Would it kill Ridley Scott to give viewers anything in Robin Hood that matches the myth? Nobody even mentions Sherwood Forest, although there's a lot of slo-mo riding and roaring amid trees that might be the place.
The Sheriff of Nottingham and Prince John are dithering fops, leaving the nasty business to bad, bald Godfrey, who's conspiring with the French to invade England while Robin (with and without the hood) almost ramrods the Magna Carta (huh?) into existence. Robin, played with a brave heart by Scott's mayhem muse Russell Crowe, tosses off the word "merry" once, sarcastically referring to his men.
A distinct lack of merriment marks each frame of this film, with Scott determined to erase all fond memories of past Robin Hoods. This is a prequel to the swashbuckling myth, but that doesn't mean it shouldn't be fun. Nobody expects knights who say "Ni" or cows catapulted over parapets, but something.
Screenwriter Brian Helgeland's lone improvement to the 12-century English legend is making Maid Marian into a Lady, and a feisty one at that. She's a damsel capable of causing distress, the kind of steely medieval woman Cate Blanchett can play in her sleep and almost does.
Marian is the daughter of Sir Walter Loxley (Max von Sydow), whose son was killed in battle and wants his sword delivered to the old man.
Robin Longstride (Crowe) fought alongside the slain soldier during the crusades of Richard the Lion Hearted (Danny Huston, hamming it up). Robin will make the delivery and a pickup on Marian, too.
A brief attempt to be lighthearted follows, with Robin and Marian posing as man and wife to … do something to the increasingly muddled castle intrigue. Blanchett loosens up, Crowe even smiles, and the movie gets a personality uptick.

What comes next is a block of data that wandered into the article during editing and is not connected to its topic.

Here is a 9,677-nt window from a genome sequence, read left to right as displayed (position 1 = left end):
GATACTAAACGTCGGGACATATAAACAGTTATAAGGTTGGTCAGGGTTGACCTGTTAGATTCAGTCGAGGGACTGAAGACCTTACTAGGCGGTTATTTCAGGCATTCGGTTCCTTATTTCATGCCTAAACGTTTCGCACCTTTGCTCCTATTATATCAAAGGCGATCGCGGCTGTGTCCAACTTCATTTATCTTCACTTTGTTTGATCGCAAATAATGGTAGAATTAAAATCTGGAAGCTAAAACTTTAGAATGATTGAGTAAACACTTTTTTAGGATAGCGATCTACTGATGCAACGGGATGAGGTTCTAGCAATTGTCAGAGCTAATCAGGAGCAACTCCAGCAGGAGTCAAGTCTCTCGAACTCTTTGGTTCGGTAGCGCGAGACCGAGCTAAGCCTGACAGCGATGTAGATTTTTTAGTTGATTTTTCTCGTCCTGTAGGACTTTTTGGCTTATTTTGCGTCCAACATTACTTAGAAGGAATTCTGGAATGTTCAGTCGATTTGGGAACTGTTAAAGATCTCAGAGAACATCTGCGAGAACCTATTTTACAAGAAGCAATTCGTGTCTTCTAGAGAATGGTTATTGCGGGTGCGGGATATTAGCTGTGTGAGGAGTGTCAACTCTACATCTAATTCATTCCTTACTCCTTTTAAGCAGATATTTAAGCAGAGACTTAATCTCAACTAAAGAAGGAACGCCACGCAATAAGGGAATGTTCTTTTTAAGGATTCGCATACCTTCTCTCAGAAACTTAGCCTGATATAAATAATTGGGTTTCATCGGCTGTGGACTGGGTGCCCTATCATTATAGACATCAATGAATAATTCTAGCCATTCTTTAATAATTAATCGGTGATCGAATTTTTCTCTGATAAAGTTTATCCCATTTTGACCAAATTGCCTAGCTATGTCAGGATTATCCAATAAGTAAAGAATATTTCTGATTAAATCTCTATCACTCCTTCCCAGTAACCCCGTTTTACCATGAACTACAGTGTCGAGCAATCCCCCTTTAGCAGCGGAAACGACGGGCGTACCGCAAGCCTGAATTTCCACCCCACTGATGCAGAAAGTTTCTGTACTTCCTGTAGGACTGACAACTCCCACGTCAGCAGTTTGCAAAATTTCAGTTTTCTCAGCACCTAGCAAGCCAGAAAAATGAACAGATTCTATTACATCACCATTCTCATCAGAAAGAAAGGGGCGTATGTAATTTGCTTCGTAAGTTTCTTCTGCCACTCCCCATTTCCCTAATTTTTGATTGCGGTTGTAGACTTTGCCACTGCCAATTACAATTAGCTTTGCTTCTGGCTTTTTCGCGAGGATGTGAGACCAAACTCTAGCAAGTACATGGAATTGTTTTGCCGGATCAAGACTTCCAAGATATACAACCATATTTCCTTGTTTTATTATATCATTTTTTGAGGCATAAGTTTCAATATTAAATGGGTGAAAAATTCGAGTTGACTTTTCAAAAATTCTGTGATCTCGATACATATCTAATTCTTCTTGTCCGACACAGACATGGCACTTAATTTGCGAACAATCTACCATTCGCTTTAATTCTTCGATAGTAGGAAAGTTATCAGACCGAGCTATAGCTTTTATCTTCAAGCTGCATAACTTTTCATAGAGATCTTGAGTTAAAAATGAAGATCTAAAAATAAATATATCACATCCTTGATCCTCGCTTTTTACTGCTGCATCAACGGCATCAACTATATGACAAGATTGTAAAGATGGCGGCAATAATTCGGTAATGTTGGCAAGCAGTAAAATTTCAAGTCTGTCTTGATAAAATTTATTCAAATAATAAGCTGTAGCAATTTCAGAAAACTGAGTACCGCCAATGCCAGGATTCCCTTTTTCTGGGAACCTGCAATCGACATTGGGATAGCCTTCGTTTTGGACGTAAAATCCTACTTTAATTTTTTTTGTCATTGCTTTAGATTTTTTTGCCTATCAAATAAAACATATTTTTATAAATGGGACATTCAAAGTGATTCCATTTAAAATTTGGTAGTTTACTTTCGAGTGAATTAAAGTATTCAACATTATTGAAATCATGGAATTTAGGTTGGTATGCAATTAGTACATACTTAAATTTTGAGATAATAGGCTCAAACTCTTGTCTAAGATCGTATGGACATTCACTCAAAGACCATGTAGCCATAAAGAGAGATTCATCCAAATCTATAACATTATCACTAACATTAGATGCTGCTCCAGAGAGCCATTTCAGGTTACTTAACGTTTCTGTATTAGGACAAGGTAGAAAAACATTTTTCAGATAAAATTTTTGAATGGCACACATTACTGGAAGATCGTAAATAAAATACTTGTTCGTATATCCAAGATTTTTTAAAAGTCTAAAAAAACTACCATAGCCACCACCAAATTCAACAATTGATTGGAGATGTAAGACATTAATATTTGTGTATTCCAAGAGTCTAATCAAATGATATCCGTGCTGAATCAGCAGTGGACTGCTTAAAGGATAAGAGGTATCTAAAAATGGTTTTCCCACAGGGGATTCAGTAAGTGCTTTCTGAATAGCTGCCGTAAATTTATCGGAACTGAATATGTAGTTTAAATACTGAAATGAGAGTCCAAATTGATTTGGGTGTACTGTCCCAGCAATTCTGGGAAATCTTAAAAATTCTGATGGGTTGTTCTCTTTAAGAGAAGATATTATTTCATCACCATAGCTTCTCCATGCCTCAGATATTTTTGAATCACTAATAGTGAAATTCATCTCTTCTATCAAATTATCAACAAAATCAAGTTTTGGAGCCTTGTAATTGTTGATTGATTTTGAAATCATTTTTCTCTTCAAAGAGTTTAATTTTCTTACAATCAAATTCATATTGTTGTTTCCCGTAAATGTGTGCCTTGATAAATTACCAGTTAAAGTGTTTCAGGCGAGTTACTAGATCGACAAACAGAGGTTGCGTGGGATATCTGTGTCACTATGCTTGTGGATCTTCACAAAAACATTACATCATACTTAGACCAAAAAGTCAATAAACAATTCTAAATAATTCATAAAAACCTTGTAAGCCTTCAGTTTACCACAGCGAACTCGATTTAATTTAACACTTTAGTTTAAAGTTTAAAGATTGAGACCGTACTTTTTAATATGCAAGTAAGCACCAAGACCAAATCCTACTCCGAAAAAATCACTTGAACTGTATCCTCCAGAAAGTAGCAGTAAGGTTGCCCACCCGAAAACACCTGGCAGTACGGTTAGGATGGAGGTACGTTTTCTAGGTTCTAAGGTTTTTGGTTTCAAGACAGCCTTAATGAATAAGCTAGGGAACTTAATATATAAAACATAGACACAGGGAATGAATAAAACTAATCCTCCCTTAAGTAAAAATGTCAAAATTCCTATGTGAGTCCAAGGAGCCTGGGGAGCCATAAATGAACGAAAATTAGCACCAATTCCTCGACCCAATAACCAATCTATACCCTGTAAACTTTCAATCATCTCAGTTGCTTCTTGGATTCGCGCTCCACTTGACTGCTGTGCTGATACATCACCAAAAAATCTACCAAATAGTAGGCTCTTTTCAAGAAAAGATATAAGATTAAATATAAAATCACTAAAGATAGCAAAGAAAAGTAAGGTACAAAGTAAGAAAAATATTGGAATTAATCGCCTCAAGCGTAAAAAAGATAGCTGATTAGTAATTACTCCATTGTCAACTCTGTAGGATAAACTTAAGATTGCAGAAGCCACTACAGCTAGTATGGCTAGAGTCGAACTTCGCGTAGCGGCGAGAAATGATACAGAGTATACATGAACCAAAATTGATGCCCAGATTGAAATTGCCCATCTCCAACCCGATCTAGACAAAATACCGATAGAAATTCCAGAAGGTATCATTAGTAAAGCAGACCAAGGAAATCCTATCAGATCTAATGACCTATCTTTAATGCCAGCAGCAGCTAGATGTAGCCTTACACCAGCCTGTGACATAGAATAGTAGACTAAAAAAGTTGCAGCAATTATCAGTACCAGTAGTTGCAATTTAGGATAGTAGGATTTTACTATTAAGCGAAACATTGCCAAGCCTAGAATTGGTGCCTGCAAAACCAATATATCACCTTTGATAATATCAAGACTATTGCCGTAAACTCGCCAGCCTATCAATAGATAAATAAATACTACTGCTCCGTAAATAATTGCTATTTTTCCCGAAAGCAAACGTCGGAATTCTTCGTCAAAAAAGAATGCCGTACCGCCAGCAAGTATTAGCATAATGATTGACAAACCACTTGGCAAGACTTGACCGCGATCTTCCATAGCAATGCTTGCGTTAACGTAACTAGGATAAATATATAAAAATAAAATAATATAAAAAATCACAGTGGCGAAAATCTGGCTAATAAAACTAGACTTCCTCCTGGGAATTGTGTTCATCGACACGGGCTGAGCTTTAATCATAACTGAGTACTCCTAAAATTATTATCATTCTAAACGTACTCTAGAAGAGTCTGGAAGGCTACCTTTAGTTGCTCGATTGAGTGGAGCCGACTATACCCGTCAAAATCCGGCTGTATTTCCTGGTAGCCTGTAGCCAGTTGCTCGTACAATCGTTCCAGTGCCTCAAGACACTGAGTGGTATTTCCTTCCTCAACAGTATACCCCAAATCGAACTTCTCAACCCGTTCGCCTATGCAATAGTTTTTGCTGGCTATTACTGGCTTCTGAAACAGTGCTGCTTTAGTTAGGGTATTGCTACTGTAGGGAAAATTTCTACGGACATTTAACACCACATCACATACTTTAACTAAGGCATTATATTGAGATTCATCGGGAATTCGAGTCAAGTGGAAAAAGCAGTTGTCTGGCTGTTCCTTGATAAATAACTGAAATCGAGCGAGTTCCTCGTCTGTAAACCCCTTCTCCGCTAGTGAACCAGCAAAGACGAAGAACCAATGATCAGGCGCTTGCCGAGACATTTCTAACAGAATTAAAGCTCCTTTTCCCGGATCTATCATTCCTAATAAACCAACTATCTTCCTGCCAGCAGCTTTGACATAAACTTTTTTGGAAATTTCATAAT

Then it's back to bludgeoning business as usual, filmed by Scott in annoyingly edited closeups leaving viewers confused about which side is losing troops. That is, unless it's Crowe doing the sword slinging and arrow flinging, too often in slow motion as his stardom requires. Even a rain of arrows from atop a cliff — usually a showstopper in historical epics — seems smaller and dull.
It's obvious now that Scott needs to find another actor besides Crowe to indulge such muscular macho fantasies. Gladiator is simply too memorable to think of anything else when the director sends his star into the breech. Especially when Prince John (Oscar Isaac) is faint copy of Joaquin Phoenix's villainous dandy, and freedom is Robin's soapbox issue.
And, by the way, let's stop having Crowe or anyone else ride a horse past battle-ready troops while yelling the cause, even if it's "Liberty!" rather than "Freedom!" Too Braveheart.
By drawing such comparisons to superior movies, Robin Hood sticks an arrow in its own eye. By losing comparison to the legend, the movie's fate is sealed as forgettable. This isn't your father's Robin Hood, and won't be your son's, either.
Steve Persall can be reached at firstname.lastname@example.org or (727) 893-8365. Read his blog, Reeling in the Years, at blogs.tampabay.com/movies.